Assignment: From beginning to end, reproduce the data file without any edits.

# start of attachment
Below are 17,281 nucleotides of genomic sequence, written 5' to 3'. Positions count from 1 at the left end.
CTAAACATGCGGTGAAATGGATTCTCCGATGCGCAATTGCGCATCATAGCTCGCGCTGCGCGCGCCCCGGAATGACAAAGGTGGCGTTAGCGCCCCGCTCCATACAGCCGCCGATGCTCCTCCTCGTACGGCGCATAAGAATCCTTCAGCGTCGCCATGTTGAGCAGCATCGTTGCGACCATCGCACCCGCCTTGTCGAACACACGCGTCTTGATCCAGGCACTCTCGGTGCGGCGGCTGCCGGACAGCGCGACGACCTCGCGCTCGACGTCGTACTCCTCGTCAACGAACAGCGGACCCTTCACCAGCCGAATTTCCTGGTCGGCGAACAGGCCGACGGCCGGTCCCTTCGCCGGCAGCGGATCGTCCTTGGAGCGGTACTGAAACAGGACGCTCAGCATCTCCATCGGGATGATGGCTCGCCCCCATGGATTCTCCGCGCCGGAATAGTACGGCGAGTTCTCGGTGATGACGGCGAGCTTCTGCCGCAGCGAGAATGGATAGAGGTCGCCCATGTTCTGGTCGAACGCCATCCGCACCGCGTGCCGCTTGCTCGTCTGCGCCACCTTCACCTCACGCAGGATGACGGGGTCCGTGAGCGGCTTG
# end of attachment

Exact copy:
Below are 17,281 nucleotides of genomic sequence, written 5' to 3'. Positions count from 1 at the left end.
CTAAACATGCGGTGAAATGGATTCTCCGATGCGCAATTGCGCATCATAGCTCGCGCTGCGCGCGCCCCGGAATGACAAAGGTGGCGTTAGCGCCCCGCTCCATACAGCCGCCGATGCTCCTCCTCGTACGGCGCATAAGAATCCTTCAGCGTCGCCATGTTGAGCAGCATCGTTGCGACCATCGCACCCGCCTTGTCGAACACACGCGTCTTGATCCAGGCACTCTCGGTGCGGCGGCTGCCGGACAGCGCGACGACCTCGCGCTCGACGTCGTACTCCTCGTCAACGAACAGCGGACCCTTCACCAGCCGAATTTCCTGGTCGGCGAACAGGCCGACGGCCGGTCCCTTCGCCGGCAGCGGATCGTCCTTGGAGCGGTACTGAAACAGGACGCTCAGCATCTCCATCGGGATGATGGCTCGCCCCCATGGATTCTCCGCGCCGGAATAGTACGGCGAGTTCTCGGTGATGACGGCGAGCTTCTGCCGCAGCGAGAATGGATAGAGGTCGCCCATGTTCTGGTCGAACGCCATCCGCACCGCGTGCCGCTTGCTCGTCTGCGCCACCTTCACCTCACGCAGGATGACGGGGTCCGTGAGCGGCTTG